[FieldTrip] oscillations in the intracranial vs. EEG/MEG

Arjen Stolk a.stolk8 at gmail.com
Tue Oct 1 15:26:04 CEST 2019

Hi Daniel,

There are also empirical arguments for agreement in rhythm properties
between the recording modalities. For instance, compare the sensorimotor
alpha and beta dynamics shown in Figure 3C and D of this MEG study
<https://www.jneurosci.org/content/34/44/14783.long>with the dynamics shown
in Figure 2E of the related ECoG study
The temporal dynamics are highly consistent across the two modalities,
though the ECoG recordings obviously allowed for a preciser anatomical

Hope this helps, best of luck with the revisions,

On Tue, Oct 1, 2019 at 2:07 PM Christos Papadelis <
Christos.Papadelis at cookchildrens.org> wrote:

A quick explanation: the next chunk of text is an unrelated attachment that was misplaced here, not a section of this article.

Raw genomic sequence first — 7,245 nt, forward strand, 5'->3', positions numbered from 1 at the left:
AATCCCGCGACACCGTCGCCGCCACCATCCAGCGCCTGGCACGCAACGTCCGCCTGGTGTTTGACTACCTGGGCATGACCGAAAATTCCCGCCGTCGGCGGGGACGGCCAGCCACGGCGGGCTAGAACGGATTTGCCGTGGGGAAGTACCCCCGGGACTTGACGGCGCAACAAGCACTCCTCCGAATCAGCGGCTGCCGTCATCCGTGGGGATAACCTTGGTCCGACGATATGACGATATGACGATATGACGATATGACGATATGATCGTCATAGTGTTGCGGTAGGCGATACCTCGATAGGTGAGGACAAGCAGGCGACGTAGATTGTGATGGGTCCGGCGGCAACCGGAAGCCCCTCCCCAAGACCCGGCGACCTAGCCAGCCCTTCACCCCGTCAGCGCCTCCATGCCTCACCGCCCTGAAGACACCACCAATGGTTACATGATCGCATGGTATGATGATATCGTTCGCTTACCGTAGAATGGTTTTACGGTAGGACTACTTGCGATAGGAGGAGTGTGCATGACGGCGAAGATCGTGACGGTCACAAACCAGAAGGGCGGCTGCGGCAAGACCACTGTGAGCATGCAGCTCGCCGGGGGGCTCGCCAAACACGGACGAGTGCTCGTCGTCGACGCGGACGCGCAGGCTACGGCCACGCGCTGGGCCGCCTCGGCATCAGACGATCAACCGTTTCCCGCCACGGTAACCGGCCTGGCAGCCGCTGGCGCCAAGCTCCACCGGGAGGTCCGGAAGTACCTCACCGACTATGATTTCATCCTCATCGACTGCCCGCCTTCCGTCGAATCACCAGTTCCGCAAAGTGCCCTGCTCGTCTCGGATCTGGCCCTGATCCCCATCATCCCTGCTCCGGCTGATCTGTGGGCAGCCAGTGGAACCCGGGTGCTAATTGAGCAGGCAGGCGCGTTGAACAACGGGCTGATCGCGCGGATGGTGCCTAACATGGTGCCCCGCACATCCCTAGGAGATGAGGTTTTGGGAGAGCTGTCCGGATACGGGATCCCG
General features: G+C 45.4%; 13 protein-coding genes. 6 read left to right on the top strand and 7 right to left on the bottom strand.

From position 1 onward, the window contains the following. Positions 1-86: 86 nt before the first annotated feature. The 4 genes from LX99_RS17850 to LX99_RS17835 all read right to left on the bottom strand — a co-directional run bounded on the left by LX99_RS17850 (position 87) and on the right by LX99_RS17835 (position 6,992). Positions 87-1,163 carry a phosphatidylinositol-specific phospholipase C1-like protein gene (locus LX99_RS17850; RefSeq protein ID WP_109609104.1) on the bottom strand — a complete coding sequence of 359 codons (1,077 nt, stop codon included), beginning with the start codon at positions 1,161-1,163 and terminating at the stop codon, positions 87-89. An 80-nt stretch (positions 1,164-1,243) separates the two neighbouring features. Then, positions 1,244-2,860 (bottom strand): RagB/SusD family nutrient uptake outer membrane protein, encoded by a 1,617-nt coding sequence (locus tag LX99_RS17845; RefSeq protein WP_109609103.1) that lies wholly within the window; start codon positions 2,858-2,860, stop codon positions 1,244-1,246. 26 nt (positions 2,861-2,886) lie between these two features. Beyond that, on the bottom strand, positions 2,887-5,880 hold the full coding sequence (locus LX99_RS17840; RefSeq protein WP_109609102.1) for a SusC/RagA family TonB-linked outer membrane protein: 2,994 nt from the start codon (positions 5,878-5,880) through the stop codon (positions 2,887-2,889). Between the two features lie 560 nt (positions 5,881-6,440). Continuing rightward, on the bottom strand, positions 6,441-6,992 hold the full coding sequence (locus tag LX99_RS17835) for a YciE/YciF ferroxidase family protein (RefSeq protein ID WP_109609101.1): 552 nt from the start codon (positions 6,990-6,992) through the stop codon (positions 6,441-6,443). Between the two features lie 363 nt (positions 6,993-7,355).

> From a signal processing point of view, there are both signals....
> Christos
> Sent from my iPhone
> On Oct 1, 2019, at 6:09 AM, Daniel Sodan <daniel.sodan at gmail.com> wrote:
> *EXTERNAL EMAIL – Use caution with any links or file attachments.*
> Dear list,
> My question is not directly fieldtrip related, but I think that this might
> be a relevant forum:
> I was told by a paper reviewer that the literature treat oscillations in
> the intracranial (e.g., human ECoG) vs. EEG/MEG data differently.
> Consequently, discussing the literature of the EEG in the context of the
> intracranial results is not too relevant.  I would say that the two main
> differences between two types of data: a) low sensitivity to high
> frequencies in the EEG/MEG; b) low spatial specificity in the EEG/MEG. But
> apart from that,  why these two types of data are or should be treated
> differently? If someone has relevant references on this theme, I will
> appreciate.
> Thanks,
> Daniel
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